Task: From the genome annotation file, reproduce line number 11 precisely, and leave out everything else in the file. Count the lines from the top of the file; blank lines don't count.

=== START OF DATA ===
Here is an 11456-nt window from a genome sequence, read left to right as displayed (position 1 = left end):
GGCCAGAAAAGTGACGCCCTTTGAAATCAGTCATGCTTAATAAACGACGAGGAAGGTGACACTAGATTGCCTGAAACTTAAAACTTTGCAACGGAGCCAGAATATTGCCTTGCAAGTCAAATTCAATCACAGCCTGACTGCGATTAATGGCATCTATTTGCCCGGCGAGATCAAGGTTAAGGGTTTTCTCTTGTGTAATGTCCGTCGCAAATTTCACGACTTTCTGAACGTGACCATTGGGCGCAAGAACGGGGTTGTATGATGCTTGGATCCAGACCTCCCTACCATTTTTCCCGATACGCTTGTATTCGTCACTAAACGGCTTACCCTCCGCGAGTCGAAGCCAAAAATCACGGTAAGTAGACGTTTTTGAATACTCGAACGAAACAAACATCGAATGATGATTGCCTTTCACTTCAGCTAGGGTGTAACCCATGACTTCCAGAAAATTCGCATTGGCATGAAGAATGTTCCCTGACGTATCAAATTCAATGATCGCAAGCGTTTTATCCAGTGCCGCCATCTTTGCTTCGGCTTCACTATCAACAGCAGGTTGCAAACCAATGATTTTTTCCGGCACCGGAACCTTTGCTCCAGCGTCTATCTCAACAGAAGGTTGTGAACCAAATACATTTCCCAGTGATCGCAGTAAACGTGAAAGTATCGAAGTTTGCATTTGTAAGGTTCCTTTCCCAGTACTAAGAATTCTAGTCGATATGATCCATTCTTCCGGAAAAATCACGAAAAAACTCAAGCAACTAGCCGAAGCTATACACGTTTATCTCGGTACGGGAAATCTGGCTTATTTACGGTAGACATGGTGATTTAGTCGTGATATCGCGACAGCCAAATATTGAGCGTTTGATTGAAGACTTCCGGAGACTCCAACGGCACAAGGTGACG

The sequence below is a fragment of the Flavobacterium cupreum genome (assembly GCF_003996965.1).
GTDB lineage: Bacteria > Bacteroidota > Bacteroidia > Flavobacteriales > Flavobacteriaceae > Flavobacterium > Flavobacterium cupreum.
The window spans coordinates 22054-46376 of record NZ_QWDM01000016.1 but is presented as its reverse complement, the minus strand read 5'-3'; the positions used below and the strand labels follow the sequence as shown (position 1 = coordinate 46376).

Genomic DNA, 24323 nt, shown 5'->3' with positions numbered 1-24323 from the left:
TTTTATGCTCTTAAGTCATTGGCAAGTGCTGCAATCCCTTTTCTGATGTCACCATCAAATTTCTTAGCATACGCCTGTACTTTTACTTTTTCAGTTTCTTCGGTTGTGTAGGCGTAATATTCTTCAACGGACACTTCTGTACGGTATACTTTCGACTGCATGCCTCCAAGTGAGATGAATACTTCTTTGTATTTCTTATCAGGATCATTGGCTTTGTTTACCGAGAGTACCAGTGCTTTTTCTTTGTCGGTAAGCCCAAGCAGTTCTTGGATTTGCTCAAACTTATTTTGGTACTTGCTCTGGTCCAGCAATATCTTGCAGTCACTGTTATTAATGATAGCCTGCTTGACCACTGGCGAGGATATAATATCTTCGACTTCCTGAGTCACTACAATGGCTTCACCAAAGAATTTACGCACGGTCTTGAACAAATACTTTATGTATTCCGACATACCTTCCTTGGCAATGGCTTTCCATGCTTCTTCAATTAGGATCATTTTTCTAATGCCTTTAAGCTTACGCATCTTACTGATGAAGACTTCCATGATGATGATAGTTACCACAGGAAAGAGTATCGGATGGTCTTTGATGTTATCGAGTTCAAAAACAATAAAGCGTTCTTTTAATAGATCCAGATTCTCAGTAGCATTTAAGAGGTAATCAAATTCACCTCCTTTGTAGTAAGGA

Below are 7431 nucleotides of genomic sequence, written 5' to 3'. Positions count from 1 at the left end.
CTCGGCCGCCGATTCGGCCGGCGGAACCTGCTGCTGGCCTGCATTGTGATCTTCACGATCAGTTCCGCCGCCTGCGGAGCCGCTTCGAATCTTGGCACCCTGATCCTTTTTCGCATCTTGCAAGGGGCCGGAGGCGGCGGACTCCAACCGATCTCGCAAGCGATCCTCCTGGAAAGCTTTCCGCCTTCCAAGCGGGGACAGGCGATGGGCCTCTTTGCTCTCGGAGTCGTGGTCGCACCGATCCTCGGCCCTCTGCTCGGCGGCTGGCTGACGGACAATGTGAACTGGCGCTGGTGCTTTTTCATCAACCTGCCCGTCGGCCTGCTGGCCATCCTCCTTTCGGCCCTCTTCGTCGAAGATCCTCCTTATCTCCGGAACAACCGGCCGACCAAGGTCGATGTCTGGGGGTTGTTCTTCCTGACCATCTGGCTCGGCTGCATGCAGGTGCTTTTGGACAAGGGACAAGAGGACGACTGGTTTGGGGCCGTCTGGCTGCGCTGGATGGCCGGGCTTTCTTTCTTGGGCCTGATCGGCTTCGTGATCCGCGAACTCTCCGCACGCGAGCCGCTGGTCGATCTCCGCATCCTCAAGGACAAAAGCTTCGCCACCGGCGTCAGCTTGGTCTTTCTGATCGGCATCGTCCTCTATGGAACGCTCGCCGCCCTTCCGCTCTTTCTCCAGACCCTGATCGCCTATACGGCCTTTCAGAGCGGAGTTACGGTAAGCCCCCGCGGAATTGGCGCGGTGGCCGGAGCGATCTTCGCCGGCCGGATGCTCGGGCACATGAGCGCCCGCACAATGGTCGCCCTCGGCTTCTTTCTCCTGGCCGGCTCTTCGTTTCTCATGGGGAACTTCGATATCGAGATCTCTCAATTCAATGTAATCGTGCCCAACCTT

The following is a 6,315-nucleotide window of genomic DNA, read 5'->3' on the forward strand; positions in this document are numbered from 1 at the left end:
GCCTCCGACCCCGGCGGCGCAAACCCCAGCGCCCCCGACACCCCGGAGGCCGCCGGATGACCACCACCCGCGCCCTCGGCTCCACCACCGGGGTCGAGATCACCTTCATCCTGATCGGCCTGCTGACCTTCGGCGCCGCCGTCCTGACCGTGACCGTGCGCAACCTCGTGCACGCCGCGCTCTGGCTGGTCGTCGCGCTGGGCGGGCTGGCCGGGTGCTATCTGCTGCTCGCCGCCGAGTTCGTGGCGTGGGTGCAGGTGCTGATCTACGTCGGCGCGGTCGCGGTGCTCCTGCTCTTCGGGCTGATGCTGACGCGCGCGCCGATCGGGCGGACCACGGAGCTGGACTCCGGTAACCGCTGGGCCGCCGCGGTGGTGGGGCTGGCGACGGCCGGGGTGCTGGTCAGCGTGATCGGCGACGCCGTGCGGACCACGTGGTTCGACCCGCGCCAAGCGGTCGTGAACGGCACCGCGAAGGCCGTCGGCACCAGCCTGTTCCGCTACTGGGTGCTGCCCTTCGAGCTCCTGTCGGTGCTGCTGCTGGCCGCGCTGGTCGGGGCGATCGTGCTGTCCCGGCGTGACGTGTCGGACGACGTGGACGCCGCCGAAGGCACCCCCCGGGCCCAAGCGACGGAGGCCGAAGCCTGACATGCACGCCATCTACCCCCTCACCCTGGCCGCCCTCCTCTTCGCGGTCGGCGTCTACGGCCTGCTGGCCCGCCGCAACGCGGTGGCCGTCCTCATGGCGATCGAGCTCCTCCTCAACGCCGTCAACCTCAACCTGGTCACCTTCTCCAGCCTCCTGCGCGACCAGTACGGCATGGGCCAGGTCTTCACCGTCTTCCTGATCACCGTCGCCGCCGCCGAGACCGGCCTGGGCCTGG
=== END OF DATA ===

GCCTCCGACCCCGGCGGCGCAAACCCCAGCGCCCCCGACACCCCGGAGGCCGCCGGATGACCACCACCCGCGCCCTCGGCTCCACCACCGGGGTCGAGATCACCTTCATCCTGATCGGCCTGCTGACCTTCGGCGCCGCCGTCCTGACCGTGACCGTGCGCAACCTCGTGCACGCCGCGCTCTGGCTGGTCGTCGCGCTGGGCGGGCTGGCCGGGTGCTATCTGCTGCTCGCCGCCGAGTTCGTGGCGTGGGTGCAGGTGCTGATCTACGTCGGCGCGGTCGCGGTGCTCCTGCTCTTCGGGCTGATGCTGACGCGCGCGCCGATCGGGCGGACCACGGAGCTGGACTCCGGTAACCGCTGGGCCGCCGCGGTGGTGGGGCTGGCGACGGCCGGGGTGCTGGTCAGCGTGATCGGCGACGCCGTGCGGACCACGTGGTTCGACCCGCGCCAAGCGGTCGTGAACGGCACCGCGAAGGCCGTCGGCACCAGCCTGTTCCGCTACTGGGTGCTGCCCTTCGAGCTCCTGTCGGTGCTGCTGCTGGCCGCGCTGGTCGGGGCGATCGTGCTGTCCCGGCGTGACGTGTCGGACGACGTGGACGCCGCCGAAGGCACCCCCCGGGCCCAAGCGACGGAGGCCGAAGCCTGACATGCACGCCATCTACCCCCTCACCCTGGCCGCCCTCCTCTTCGCGGTCGGCGTCTACGGCCTGCTGGCCCGCCGCAACGCGGTGGCCGTCCTCATGGCGATCGAGCTCCTCCTCAACGCCGTCAACCTCAACCTGGTCACCTTCTCCAGCCTCCTGCGCGACCAGTACGGCATGGGCCAGGTCTTCACCGTCTTCCTGATCACCGTCGCCGCCGCCGAGACCGGCCTGGGCCTGG